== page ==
Canadian ready for breakout year in 2012
Being a teenager is not an easy thing for anyone, and those years are often fraught with tough decisions.
For Alena Sharp, she had a big decision to make as a 17-year-old, namely which sport to focus her full attention on. It was a decision that changed the course of her life.
The Canadian grew up playing soccer, hockey and golf, but when she entered her late teens, Sharp found herself at a crossroads. She knew she had the ability to continue to play sports at higher levels, but wasn’t sure which sport to pick.
Fate intervened and Sharp chose golf. Clearly, it was the right decision.
Ready to begin her seventh season on the LPGA Tour, Sharp has four top-10 finishes and $874,564 in career earnings. She is still looking for a breakout season, but knows that her decision all those years ago to focus on golf was the right one.
“I maybe could have gotten a hockey scholarship, but there was nothing after college in the hockey world,” said Sharp, who began playing golf at age 10. “I stopped playing hockey at age 17, because I didn’t want to get hurt. I knew there were a lot of opportunities for getting a golf scholarship, and after working hard for four years, I saw that turning professional was the way to go. I got a little better every year and just got more confident.”
Not only has golf afforded her the chance to earn a living while traveling the world, it has given Sharp a platform on which to help others. In 2006, she started the Alena Sharp Charity Classic, which benefited Alzheimer’s research and charities, in honor of her grandmother, who is afflicted with the disease.
Last year, she teamed with fellow Tour pro Beth Bader to conduct the Bader-Sharp Shootout, which benefited Alzheimer’s and pancreatic cancer charities. Bader’s mother suffers from pancreatic cancer, and she and Sharp have become good friends through the Tour.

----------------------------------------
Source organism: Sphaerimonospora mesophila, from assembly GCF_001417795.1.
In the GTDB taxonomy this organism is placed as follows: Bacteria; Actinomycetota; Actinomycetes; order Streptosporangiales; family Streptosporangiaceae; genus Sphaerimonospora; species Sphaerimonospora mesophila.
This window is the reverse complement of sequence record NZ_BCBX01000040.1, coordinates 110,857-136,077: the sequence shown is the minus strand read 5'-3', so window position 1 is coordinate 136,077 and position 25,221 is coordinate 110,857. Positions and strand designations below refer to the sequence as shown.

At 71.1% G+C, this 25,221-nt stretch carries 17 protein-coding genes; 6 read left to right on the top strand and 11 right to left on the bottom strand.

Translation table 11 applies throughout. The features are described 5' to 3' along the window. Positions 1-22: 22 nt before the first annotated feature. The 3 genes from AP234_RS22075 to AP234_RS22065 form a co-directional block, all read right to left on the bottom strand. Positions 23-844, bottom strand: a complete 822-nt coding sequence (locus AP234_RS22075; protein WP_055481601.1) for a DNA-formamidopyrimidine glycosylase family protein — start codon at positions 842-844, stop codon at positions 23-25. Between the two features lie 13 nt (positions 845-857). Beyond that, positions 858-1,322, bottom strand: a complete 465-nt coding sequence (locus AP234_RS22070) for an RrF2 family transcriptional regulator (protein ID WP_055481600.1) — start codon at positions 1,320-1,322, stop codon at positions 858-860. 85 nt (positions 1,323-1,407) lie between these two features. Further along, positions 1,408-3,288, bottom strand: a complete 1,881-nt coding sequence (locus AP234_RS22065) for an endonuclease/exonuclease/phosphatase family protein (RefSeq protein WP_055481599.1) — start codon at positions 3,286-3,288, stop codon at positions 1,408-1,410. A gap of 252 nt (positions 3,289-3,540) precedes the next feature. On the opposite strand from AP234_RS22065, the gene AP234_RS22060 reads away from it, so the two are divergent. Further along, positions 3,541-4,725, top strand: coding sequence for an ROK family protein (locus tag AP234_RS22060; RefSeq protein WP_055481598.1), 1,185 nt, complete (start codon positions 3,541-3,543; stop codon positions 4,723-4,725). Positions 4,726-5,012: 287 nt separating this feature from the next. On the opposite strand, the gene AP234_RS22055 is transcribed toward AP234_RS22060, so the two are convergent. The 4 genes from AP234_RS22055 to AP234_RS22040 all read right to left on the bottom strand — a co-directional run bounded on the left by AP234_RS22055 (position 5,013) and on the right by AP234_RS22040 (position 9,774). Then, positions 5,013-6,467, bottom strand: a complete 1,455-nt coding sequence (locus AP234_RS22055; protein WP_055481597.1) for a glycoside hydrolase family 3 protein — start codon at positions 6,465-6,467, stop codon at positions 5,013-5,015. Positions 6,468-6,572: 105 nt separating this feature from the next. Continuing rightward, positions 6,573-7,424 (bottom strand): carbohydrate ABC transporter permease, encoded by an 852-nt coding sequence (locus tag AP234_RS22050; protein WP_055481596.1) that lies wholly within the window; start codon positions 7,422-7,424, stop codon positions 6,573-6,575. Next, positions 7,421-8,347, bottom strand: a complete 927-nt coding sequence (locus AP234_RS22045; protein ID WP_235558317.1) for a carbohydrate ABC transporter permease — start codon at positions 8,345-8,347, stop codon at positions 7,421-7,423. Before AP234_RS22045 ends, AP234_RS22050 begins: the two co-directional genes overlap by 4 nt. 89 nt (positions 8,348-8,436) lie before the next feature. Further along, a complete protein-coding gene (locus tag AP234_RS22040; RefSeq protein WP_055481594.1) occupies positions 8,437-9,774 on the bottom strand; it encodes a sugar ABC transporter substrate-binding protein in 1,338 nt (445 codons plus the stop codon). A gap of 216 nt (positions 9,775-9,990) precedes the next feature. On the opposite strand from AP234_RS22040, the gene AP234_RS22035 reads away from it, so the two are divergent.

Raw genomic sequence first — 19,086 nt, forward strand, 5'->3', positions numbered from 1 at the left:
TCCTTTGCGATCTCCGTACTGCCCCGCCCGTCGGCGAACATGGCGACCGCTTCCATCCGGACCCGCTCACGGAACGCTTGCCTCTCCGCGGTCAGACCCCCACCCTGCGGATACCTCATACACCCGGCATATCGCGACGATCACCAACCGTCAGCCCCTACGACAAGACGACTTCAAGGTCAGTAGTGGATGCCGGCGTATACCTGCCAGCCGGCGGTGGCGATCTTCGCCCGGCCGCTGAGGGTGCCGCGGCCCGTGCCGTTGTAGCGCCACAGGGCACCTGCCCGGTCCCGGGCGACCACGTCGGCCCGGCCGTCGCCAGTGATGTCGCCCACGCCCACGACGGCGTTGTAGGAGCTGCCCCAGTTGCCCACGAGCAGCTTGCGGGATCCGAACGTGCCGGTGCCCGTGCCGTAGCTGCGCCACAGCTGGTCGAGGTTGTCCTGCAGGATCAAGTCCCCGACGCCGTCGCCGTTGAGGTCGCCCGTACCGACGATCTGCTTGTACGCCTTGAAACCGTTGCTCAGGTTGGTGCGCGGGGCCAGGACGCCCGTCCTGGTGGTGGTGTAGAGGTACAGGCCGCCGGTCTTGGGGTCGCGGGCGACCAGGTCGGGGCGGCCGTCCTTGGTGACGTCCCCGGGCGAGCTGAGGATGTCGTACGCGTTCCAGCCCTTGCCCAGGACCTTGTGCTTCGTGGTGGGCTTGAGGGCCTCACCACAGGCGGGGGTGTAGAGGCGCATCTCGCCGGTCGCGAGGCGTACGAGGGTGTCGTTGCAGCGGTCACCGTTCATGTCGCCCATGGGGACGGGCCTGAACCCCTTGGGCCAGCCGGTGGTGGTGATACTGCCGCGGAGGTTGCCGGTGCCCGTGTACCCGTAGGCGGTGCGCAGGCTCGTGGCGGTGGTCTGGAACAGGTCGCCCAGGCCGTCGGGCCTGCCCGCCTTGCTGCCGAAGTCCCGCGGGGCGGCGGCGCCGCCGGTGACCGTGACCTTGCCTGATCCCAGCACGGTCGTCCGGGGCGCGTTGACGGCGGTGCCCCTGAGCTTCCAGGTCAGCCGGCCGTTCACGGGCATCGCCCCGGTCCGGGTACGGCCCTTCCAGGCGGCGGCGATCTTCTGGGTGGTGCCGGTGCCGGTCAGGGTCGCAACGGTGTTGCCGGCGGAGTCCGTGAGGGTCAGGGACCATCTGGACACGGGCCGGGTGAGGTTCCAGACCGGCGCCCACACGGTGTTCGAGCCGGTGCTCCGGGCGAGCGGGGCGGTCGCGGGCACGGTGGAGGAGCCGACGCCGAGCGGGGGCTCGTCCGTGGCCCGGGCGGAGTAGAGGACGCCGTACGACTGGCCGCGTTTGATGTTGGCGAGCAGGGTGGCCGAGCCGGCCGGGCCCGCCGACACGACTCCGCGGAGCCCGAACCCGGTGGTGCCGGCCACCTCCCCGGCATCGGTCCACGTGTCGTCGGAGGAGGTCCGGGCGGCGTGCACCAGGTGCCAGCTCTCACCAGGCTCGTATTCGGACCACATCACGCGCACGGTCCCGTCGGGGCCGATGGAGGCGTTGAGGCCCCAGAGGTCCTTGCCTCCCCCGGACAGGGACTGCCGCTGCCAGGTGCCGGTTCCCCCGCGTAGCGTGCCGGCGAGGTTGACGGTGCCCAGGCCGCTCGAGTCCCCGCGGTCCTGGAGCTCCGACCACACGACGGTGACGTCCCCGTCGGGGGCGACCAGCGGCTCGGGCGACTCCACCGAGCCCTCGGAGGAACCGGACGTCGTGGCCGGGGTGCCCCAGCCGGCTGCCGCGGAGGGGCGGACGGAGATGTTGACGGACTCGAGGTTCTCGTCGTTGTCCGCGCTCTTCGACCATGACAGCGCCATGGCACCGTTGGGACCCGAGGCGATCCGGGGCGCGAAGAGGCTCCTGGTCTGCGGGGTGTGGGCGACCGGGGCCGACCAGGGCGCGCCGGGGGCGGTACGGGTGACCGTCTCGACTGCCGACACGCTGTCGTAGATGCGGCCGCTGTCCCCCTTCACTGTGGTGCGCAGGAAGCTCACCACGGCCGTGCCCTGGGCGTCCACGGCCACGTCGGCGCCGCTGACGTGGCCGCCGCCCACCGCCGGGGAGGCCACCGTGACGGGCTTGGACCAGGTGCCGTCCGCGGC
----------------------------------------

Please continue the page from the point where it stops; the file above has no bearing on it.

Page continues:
“I think it’s really important,” Sharp said of her charity involvement. “I wanted to raise money for research and to give back. We just think it’s really important to give back as role models in our community and show that we care about where we live and the people around us.”
Sharp relishes being an LPGA pro for many reasons, one of which is the opportunities it gives her to help others.
“It definitely helps that we play on the LPGA and can do these type of events,” she said. “If we just worked in an office, I don’t think we’d raise as much money as we do.”
When she’s not working on her game or focused on her charity pursuits, Sharp can often be found in the gym, where she says she goes at least four times a week. She still plays some hockey and also enjoys mountain biking, hiking and rollerblading. It’s important for her to chase after her other interests away from the game just as diligently as she chases down golf balls on the course.
Sharp has worked hard on relaxing more on the course and not being so hard on herself. The result has been a more enjoyable time inside the ropes.“Obviously, it’s serious because it’s our job, but it’s important to not take it so seriously that you’re stressed out,” Sharp said. “I try to keep it light and have fun out there.”